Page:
But then, consider also that the Republicans — the party of life and values, etc. — are now celebrating the election of a pro-choice man who formerly posed nude in Cosmopolitan and who chose to use his victory speech to announce that his two daughters are “available”. Classy guy to add to the Republican fold. And while he’ll no doubt have an effect on the health-care debate, as hoped for, I wonder if his election will end up seeming as short-sighted as was the Dem’s changing the Mass. election law? Because, outside of the immediate context, this is not normally the guy that Republicans would be championing. And if he had a D after his name, they’d be frothing at the mouth right now.

  • Peter Leavitt

    Todd, how humorless and reeking of sour grapes. Brown was joshing about his daughters availability. He posed for that Cosmopolitan semi-nude photo in a youthful indiscretion when he was a young model trying to pay his way through Tufts.

    For a Massachusetts politician, he is a moderate on the issue of abortion. He introduced a bill that would have exempted doctors and nurses from a legal obligation to provide emergency contraceptives if doing so would violate a sincerely held religious belief. The Mass. Pro-Life Council supported him in the recent election.

    Brown is a personable, gracious, and bright guy who carefully analyzes complex issues and is able to articulate his views in plain, coherent English. He has done what amounts to the impossible in Massachusetts by winning a seat held by liberal Democrats for fifty-seven years, doing so by taking reasoned positions on the issues.

  • Peter Leavitt

    Todd, how humorless and reeking of sour grapes. Brown was joshing about his daughters availability. He posed for that Cosmopolitan semi-nude photo in a youthful indiscretion when he was a young model trying to pay his way through Tufts.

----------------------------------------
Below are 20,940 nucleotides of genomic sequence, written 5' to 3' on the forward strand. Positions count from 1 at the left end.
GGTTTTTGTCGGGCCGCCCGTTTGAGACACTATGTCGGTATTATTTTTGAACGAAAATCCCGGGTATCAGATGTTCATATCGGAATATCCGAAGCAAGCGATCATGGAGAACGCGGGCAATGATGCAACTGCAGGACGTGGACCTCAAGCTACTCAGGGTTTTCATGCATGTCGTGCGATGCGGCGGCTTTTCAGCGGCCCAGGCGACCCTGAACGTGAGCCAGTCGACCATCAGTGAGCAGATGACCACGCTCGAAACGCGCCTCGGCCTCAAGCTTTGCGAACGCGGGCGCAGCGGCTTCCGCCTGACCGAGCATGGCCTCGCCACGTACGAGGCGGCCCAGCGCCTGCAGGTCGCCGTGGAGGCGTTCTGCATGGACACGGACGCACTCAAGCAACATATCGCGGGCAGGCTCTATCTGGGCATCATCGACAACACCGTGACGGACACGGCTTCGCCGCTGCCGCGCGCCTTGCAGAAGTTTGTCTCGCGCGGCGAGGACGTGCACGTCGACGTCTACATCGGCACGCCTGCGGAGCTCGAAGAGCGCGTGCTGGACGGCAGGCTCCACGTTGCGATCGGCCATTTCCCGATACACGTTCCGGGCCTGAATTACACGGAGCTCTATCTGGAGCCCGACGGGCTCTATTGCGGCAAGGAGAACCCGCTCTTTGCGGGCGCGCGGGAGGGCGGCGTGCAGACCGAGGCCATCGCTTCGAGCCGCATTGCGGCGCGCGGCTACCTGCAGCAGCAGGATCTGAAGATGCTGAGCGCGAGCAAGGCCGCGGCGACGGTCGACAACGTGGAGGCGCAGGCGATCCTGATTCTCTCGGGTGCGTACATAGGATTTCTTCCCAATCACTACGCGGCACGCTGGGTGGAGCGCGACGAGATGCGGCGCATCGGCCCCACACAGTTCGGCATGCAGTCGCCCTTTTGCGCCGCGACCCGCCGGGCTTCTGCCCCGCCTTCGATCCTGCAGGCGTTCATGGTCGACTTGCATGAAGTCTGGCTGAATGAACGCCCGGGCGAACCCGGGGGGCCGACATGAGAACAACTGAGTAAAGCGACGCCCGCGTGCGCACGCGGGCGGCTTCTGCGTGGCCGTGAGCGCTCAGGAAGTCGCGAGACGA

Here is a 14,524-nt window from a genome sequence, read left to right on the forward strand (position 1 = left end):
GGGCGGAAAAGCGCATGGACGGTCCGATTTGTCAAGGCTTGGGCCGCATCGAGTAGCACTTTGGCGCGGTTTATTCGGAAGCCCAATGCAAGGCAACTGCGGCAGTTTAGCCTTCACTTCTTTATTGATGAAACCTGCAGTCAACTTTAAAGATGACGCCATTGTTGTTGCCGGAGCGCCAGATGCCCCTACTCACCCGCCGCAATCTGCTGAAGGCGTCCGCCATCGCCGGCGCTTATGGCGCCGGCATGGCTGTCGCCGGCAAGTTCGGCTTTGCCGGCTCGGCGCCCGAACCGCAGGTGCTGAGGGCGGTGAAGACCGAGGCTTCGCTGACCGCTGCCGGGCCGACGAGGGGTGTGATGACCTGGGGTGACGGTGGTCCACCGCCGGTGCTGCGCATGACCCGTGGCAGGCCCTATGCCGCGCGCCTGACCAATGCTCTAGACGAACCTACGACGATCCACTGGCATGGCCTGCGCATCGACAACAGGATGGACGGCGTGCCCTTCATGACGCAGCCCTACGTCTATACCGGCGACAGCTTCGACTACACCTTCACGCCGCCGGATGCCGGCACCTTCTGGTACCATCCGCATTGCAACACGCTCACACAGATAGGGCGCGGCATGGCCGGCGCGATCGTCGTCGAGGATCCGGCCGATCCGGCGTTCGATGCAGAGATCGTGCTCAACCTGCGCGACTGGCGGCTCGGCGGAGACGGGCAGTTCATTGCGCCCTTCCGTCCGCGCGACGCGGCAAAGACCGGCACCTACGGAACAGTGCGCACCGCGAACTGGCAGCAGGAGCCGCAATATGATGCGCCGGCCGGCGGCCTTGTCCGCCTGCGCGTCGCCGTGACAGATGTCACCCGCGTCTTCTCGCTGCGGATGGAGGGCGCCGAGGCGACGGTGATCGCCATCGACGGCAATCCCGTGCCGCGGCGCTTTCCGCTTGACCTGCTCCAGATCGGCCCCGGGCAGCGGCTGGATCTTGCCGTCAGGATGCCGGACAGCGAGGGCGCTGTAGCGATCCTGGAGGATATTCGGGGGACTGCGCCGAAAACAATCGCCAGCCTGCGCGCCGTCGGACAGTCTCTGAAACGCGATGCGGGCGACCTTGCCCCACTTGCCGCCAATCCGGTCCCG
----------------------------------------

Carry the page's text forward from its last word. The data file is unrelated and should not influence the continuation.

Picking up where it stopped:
For a Massachusetts politician, he is a moderate on the issue of abortion. He introduced a bill that would have exempted doctors and nurses from a legal obligation to provide emergency contraceptives if doing so would violate a sincerely held religious belief. The Mass. Pro-Life Council supported him in the recent election.

    Brown is a personable, gracious, and bright guy who carefully analyzes complex issues and is able to articulate his views in plain, coherent English. He has done what amounts to the impossible in Massachusetts by winning a seat held by liberal Democrats for fifty-seven years, doing so by taking reasoned positions on the issues.

  • Heidi

    I do not think that any of the democrats mentioned are tragic heroes because, as I distinctly remember from World Literature, in order to be a tragic hero must realize his mistake. I think the phrasing was a person in high power who falls due to his own actions and realizes it. The democrats have not appeared to have done so.

  • Heidi

    I do not think that any of the democrats mentioned are tragic heroes because, as I distinctly remember from World Literature, in order to be a tragic hero must realize his mistake. I think the phrasing was a person in high power who falls due to his own actions and realizes it. The democrats have not appeared to have done so.

  • Carl Vehse

    Powerlineblog’s article, “More historical perspective on the Massachusetts miracle “ proclaims, “Scott Brown’s Massachusetts miracle is the biggest upset in a Senate race in the past 50 years.”

    The article goes on to note other monumental senatorial defeats in the past, including former JFK Press Secretary Pierre Salinger’s loss to Hollywood actor George Murphy, despite the 1964 LBJ landslide and even after Salinger had been named to fill the Senate vacancy of Clair Engle who died in office in July.

  • Carl Vehse

    Powerlineblog’s article, “More historical perspective on the Massachusetts miracle “ proclaims, “Scott Brown’s Massachusetts miracle is the biggest upset in a Senate race in the past 50 years.”

    The article goes on to note other monumental senatorial defeats in the past, including former JFK Press Secretary Pierre Salinger’s loss to Hollywood actor George Murphy, despite the 1964 LBJ landslide and even after Salinger had been named to fill the Senate vacancy of Clair Engle who died in office in July.

  • http://www.blogger.com/profile/17639370291865261582 Cindy R.

    Switching from Greek mythology to Norse mythology…where’s the blog post on Brett Favre as tragic hero?

  • http://www.blogger.com/profile/17639370291865261582 Cindy R.

    Switching from Greek mythology to Norse mythology…where’s the blog post on Brett Favre as tragic hero?